10/21/2004 1:46 AM ET
Yankees short hops
Numbers don't add up to AL pennant
By Spencer Fordin / MLB.com
NEW YORK -- No hay mañana. There is no tomorrow.
No matter how many languages you say it in, the message remains the same. The Yankees won't be going to the World Series, or any other series for that matter. Their season is over, ended by the Red Sox in the postseason for the first time in franchise history.
And it's not just an organizational first -- it's one for the sport as well. No team in baseball history had ever taken a 3-0 lead in a seven-game series before ultimately going on to lose. There were extra-inning losses, blowouts and a loss in a well-pitched game. In short, the Yankees stepped in all the bad luck they've avoided over their charmed run toward several titles.
The last loss was the worst, a rout from the first inning on. The Sox scored two runs in the first and extended the lead to 6-0 in the second. By the fourth, it was 8-1 and curtains. The Yankees came back to make things semi-interesting, but it wasn't enough in the end. And so, New York will hear a familiar refrain for most other cities: There's always next year.
Stats all, folks
A look at the key statistics from the ALCS.
Who was hot?
||too little, none late
||not a factor
Who was not?
||.306, 2 HR, 9 RBI
||as clutch as ever
Behind the numbers
||0-1, 21.60 ERA
||battered and beaten
The old saw says that you're only as good as your next pitcher, particularly in the playoffs. In this case, the Yankees weren't very good at all. New York's starting pitchers put up a 5.40 ERA during this series, and the number is only that good because of stellar outings by Mike Mussina and Jon Lieber. Kevin Brown got hit hard and knocked out early twice, putting a lot of strain on New York's bullpen.
Second inning, one out, three men on base. The Yankees trail by two runs and Johnny Damon's at the plate, trying to add to his team's lead. Damon had been one of the coldest hitters in the series, but he erased that history with a grand slam over the right-field fence. He came back later with a two-run shot, putting the game out of reach and the series on ice.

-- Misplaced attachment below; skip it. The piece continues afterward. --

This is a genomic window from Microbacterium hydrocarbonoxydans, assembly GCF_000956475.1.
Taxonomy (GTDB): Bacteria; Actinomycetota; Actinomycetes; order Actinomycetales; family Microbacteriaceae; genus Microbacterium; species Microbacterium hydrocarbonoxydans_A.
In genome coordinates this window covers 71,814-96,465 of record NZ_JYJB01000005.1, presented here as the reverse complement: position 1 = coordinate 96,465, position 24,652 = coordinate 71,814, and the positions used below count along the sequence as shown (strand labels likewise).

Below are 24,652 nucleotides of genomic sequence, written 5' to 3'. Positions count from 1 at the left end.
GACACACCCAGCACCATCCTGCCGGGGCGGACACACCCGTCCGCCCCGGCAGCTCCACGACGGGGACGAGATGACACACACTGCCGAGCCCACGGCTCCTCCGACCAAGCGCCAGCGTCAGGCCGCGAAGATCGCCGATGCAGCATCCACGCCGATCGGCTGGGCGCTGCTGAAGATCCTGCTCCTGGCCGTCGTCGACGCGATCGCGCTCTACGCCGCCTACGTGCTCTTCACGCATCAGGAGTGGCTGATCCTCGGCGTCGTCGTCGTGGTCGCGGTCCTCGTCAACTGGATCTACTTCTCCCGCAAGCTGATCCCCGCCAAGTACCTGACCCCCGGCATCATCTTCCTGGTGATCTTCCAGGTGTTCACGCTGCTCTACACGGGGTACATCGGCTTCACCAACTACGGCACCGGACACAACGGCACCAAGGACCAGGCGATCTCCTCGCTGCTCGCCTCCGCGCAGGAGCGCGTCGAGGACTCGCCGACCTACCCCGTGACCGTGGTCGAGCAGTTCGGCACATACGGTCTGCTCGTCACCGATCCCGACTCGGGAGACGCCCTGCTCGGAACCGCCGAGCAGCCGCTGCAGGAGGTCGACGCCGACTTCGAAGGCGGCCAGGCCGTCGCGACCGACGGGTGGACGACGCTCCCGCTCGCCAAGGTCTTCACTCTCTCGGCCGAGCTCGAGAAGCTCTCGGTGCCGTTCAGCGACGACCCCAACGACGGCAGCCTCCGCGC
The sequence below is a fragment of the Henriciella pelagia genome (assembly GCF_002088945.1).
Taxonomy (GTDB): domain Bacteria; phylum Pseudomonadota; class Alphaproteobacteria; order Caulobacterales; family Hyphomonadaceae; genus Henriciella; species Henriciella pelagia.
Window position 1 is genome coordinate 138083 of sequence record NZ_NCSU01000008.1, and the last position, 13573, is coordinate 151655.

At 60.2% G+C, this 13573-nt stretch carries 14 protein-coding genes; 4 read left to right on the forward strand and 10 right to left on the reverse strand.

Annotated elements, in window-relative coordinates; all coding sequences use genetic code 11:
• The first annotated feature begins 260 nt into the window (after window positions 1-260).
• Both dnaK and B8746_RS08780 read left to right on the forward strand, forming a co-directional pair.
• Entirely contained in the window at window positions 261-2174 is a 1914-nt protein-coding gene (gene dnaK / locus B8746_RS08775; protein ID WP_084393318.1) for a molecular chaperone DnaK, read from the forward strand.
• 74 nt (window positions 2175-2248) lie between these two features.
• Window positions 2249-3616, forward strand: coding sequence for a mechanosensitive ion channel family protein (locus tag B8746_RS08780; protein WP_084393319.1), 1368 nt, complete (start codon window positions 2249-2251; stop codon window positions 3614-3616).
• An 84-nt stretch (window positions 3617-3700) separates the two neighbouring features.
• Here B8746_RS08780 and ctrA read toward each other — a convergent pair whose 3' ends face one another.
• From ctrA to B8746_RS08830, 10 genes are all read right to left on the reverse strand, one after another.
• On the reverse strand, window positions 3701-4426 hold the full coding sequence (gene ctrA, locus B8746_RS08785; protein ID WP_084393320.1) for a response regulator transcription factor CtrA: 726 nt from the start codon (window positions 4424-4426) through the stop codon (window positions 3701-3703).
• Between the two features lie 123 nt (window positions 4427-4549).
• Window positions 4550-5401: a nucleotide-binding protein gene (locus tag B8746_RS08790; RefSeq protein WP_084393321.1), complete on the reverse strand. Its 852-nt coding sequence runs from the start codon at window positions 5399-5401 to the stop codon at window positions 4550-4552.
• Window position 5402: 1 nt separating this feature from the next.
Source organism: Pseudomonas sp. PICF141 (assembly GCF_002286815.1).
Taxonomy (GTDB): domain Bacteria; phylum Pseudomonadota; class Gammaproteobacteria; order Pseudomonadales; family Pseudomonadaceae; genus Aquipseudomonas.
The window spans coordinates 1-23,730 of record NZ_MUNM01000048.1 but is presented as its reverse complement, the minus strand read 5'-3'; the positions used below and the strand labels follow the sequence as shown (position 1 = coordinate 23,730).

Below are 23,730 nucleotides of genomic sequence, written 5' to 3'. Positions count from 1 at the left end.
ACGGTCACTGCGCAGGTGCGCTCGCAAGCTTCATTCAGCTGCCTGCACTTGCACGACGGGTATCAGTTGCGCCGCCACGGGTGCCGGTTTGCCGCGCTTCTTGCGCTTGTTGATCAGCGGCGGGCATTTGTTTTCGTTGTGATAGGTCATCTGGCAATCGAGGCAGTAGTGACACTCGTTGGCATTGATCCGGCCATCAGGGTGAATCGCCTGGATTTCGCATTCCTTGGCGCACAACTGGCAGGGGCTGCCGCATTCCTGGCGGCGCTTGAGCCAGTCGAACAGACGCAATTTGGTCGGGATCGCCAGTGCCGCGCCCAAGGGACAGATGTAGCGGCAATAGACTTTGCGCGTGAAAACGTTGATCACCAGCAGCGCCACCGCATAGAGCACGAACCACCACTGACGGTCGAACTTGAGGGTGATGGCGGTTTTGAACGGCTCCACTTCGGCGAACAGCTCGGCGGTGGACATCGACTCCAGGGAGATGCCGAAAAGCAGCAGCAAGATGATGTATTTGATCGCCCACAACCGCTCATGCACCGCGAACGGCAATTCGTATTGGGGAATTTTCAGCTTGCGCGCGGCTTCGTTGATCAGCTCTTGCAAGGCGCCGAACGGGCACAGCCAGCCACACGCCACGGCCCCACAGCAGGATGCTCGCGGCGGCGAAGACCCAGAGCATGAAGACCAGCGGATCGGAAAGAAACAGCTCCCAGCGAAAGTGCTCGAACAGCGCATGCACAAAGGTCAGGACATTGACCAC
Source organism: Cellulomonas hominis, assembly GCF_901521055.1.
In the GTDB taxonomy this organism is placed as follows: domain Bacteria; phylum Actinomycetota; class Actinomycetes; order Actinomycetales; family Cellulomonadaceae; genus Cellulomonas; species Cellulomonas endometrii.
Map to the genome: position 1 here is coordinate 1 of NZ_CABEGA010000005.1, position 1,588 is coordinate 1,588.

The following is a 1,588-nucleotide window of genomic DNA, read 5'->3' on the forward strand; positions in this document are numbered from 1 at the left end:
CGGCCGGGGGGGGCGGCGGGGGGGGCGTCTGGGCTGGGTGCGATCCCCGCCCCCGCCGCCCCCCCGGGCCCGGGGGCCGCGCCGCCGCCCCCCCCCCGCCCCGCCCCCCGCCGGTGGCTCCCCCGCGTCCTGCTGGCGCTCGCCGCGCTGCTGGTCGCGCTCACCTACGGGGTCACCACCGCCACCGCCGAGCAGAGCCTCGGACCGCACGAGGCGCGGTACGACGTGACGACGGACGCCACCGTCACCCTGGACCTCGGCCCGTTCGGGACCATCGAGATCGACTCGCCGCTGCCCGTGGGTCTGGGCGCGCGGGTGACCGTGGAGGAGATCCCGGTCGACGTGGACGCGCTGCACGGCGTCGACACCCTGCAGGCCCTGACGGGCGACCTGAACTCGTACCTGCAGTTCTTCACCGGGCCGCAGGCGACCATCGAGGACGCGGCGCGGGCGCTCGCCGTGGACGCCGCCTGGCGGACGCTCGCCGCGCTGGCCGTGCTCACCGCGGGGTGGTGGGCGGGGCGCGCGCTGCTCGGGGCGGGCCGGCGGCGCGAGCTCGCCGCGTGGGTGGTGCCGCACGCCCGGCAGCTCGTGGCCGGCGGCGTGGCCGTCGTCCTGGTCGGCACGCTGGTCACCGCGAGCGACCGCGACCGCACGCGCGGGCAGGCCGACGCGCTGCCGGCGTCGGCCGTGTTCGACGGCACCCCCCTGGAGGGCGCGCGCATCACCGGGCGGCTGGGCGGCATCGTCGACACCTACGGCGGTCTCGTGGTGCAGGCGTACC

Both Brown and Javier Vazquez were working on short rest, complicating Joe Torre's game-day decision on his starting pitcher. Brown had gotten rocked in his last start, though, and Vazquez had picked him up with some effective relief. On this night, it didn't matter: Neither Brown nor Vazquez pitched well, sinking the Yankees into desperate straits. Still, given that he's younger and healthier, Vazquez would've made more sense on the starting rubber.
Two stats stand out, and the fans have heard them enough to know them by heart. The Red Sox became the first team in baseball history to win a seven-game series after falling behind by three games, succeeding where 25 teams before them had failed. And Joe Torre lost for the first time in ALCS play, dropping his record in World Series qualifiers to 6-1. The Yankees are now four years removed from their last World Series ring, but they've qualified for the playoffs in 10 straight seasons.
"We had a couple of games, if you go back in the series, where we had situations the way we wanted it -- leads late in the game -- and we just couldn't close the deal. We certainly never took them for granted, even up 3-0, because we know how explosive they can be."
Spencer Fordin is a reporter for MLB.com. This story was not subject to the approval of Major League Baseball or its clubs.